China's snorting over plane reflects heritage

April 10, 2001|By Derek Mitchell

WASHINGTON -- At first glance, the issue seems clear: the United States says it adhered to international legal standards and practice when its surveillance plane and China's fighter jet collided while China claims the United States caused the accident and must apologize.

But the issue in the Chinese mind reflects a deeper clash of cultures that the West and China will have to manage in years to come.

Put simply, while the United States views the incident as a simple matter of law, the Chinese government and people view it as less a legal than a moral matter.

The roots of this perspective lie in China's traditional culture of Confucianism. Despite Communist attempts to throw it on the "ash heap of history," Confucianism has survived within the Chinese instinct and culture and remains China's compass for navigating internal and external relations.

Indeed, less a religion, Confucianism is more a practical guide for social relationships, whether between the individual and society, or among individuals themselves. Through proper understanding and management of these relationships, according to Confucianism, one may establish societal order and peaceful relations.

A core element of Confucianism is a concept the Chinese call "li," or propriety. In the West, one might define this as "proper conduct" between individuals. The rituals and conduct within this principle are intimately defined in Confucian texts. Although Confucianism does not define morality as a Western religion does, it nonetheless encapsulates a tacit morality that highlights respect and forbearance.

Thus, in the current circumstance, we receive an emotional reaction from the Chinese government and some of its people to the recent incident. Far from considering the issue as a matter of law, in Chinese eyes the activities of American surveillance planes were themselves fundamentally immoral acts that offend their sense of "proper conduct" between parties. To the Chinese eye, they are provocative and represent a lack of respect by the United States toward China, if not violations of precious Chinese sovereignty.

That is the root of China's demand for an apology -- not as a legal matter, but as an appropriate response to what the Chinese view as aggressive and disrespectful acts.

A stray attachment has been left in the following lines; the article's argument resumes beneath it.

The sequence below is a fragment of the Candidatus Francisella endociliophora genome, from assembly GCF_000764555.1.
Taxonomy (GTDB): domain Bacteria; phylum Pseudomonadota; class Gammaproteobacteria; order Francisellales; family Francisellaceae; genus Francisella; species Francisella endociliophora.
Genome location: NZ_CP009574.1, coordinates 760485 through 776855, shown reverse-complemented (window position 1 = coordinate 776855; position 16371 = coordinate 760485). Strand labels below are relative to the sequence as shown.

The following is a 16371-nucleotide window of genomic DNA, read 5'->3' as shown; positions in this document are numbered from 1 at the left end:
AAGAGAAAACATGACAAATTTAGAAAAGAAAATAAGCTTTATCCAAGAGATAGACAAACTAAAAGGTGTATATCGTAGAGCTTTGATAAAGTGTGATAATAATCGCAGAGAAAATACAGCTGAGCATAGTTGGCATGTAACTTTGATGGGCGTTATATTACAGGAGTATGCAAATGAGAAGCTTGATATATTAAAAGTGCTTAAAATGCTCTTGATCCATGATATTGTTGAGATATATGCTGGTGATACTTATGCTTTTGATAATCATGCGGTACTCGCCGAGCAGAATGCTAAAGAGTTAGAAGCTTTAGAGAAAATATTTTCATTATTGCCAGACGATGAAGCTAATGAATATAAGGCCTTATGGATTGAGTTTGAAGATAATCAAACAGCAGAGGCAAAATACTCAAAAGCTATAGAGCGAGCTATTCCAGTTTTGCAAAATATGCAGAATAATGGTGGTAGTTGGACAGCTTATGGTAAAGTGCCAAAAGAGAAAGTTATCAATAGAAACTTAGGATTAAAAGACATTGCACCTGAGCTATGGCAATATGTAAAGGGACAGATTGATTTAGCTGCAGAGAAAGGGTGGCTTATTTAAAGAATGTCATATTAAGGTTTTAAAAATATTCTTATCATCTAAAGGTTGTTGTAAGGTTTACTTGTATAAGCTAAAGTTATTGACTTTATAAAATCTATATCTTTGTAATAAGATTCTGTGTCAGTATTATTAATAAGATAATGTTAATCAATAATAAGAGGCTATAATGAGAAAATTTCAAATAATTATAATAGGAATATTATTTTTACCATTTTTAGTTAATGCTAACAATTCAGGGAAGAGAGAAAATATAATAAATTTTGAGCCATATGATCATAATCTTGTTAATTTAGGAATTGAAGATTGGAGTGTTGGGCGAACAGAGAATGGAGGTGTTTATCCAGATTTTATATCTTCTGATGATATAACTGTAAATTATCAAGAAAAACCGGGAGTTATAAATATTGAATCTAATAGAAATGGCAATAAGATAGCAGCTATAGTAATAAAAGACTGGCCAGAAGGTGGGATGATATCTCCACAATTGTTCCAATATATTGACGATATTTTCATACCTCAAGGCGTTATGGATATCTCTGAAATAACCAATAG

In his recent comments, Chinese Foreign Minister Tang Jiaxuan betrayed this attitude when he berated the United States for "arrogance" and "repeated errors."

"Errors" is a strange word for diplomatic parlance, but traditional in the Chinese lexicon as a somewhat patronizing term reflecting a misguided action or attitude within the United States in its handling of the current affair. Hence the progress made when the U.S. government expressed "regret" over the loss of the Chinese pilot.

Clearly, this is not a simple matter of spying. China is spying on us as well. Indeed, China has a long history of espionage, deception, and covert operations. In the Chinese context, however, appearances matter.

In the current situation, the U.S. activities and the Chinese casualty were exposed publicly, changing the dynamics of the situation. Given that, according to China we must apologize for our inappropriate conduct and by definition are at fault. China also has lost face at home and is seeking to shore up its position of weak legitimacy within an increasingly nationalistic environment. For that, too, the United States, in Chinese minds, must account.

None of this means that the United States must sacrifice its interests to accommodate China or alter substantially its current approach. In fact, the Bush administration has displayed admirable restraint and flexibility in its conduct and rhetoric to stem the possibility of unnecessary escalation while remaining firm in its commitment to law and principle.

The international community should be encouraged by the administration's first test, particularly as many nations feared that its more wary rhetoric toward China suggested a recklessness and proclivity to create a new enemy.

The administration's conduct so far has suggested the reverse.

Meanwhile, China must find a way to balance its traditional nature with its desire to be a responsible member of the international community. In this community, law matters. If China wants to be a member of institutions like the World Trade Organization, notions of propriety must be subsumed by requirements of and commitments to law.

The current test of China's progress on this front is indeed found lacking.

Derek Mitchell, a senior fellow for Asia in the International Security Program at the Center for Strategic and International Studies, was the senior China director in the Office of the Secretary of Defense from 2000 until January.

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